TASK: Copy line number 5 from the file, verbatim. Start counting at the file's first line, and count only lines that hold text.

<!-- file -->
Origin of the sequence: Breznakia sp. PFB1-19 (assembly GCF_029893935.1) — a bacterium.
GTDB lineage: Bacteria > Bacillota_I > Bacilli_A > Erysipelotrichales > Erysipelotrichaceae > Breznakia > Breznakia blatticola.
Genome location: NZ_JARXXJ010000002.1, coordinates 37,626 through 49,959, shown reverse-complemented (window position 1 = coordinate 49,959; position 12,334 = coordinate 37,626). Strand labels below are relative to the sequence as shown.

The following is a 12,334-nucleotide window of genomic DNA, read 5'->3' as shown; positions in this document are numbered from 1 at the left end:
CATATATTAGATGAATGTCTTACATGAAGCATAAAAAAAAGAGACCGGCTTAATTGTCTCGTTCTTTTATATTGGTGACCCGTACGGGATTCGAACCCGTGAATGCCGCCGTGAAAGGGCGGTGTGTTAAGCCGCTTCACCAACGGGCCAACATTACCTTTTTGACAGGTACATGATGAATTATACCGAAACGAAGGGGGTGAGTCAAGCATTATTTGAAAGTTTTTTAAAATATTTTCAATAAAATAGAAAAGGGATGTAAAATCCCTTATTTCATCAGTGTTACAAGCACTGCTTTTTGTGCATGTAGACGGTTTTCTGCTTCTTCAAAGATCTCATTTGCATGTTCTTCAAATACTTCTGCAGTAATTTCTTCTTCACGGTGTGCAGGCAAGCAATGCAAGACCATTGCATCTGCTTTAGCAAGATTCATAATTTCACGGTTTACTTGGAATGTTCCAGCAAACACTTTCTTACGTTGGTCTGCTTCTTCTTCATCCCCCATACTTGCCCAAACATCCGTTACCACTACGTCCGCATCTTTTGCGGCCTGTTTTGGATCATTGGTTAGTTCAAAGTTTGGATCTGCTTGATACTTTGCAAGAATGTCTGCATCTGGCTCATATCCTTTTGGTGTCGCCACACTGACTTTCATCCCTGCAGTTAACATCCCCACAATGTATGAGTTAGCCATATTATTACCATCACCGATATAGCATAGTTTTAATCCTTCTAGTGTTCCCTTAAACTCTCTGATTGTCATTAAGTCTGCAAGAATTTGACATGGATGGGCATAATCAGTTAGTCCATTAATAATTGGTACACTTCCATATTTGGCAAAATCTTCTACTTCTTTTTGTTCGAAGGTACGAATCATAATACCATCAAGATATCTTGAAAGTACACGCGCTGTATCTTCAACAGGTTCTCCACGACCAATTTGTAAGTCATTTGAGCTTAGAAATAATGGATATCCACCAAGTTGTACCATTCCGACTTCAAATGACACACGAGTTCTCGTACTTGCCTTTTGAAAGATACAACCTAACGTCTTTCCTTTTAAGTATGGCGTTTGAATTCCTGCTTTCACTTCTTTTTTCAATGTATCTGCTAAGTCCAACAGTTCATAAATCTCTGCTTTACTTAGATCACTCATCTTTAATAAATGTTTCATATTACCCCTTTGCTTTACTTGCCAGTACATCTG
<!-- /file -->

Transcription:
CATATATTAGATGAATGTCTTACATGAAGCATAAAAAAAAGAGACCGGCTTAATTGTCTCGTTCTTTTATATTGGTGACCCGTACGGGATTCGAACCCGTGAATGCCGCCGTGAAAGGGCGGTGTGTTAAGCCGCTTCACCAACGGGCCAACATTACCTTTTTGACAGGTACATGATGAATTATACCGAAACGAAGGGGGTGAGTCAAGCATTATTTGAAAGTTTTTTAAAATATTTTCAATAAAATAGAAAAGGGATGTAAAATCCCTTATTTCATCAGTGTTACAAGCACTGCTTTTTGTGCATGTAGACGGTTTTCTGCTTCTTCAAAGATCTCATTTGCATGTTCTTCAAATACTTCTGCAGTAATTTCTTCTTCACGGTGTGCAGGCAAGCAATGCAAGACCATTGCATCTGCTTTAGCAAGATTCATAATTTCACGGTTTACTTGGAATGTTCCAGCAAACACTTTCTTACGTTGGTCTGCTTCTTCTTCATCCCCCATACTTGCCCAAACATCCGTTACCACTACGTCCGCATCTTTTGCGGCCTGTTTTGGATCATTGGTTAGTTCAAAGTTTGGATCTGCTTGATACTTTGCAAGAATGTCTGCATCTGGCTCATATCCTTTTGGTGTCGCCACACTGACTTTCATCCCTGCAGTTAACATCCCCACAATGTATGAGTTAGCCATATTATTACCATCACCGATATAGCATAGTTTTAATCCTTCTAGTGTTCCCTTAAACTCTCTGATTGTCATTAAGTCTGCAAGAATTTGACATGGATGGGCATAATCAGTTAGTCCATTAATAATTGGTACACTTCCATATTTGGCAAAATCTTCTACTTCTTTTTGTTCGAAGGTACGAATCATAATACCATCAAGATATCTTGAAAGTACACGCGCTGTATCTTCAACAGGTTCTCCACGACCAATTTGTAAGTCATTTGAGCTTAGAAATAATGGATATCCACCAAGTTGTACCATTCCGACTTCAAATGACACACGAGTTCTCGTACTTGCCTTTTGAAAGATACAACCTAACGTCTTTCCTTTTAAGTATGGCGTTTGAATTCCTGCTTTCACTTCTTTTTTCAATGTATCTGCTAAGTCCAACAGTTCATAAATCTCTGCTTTACTTAGATCACTCATCTTTAATAAATGTTTCATATTACCCCTTTGCTTTACTTGCCAGTACATCTG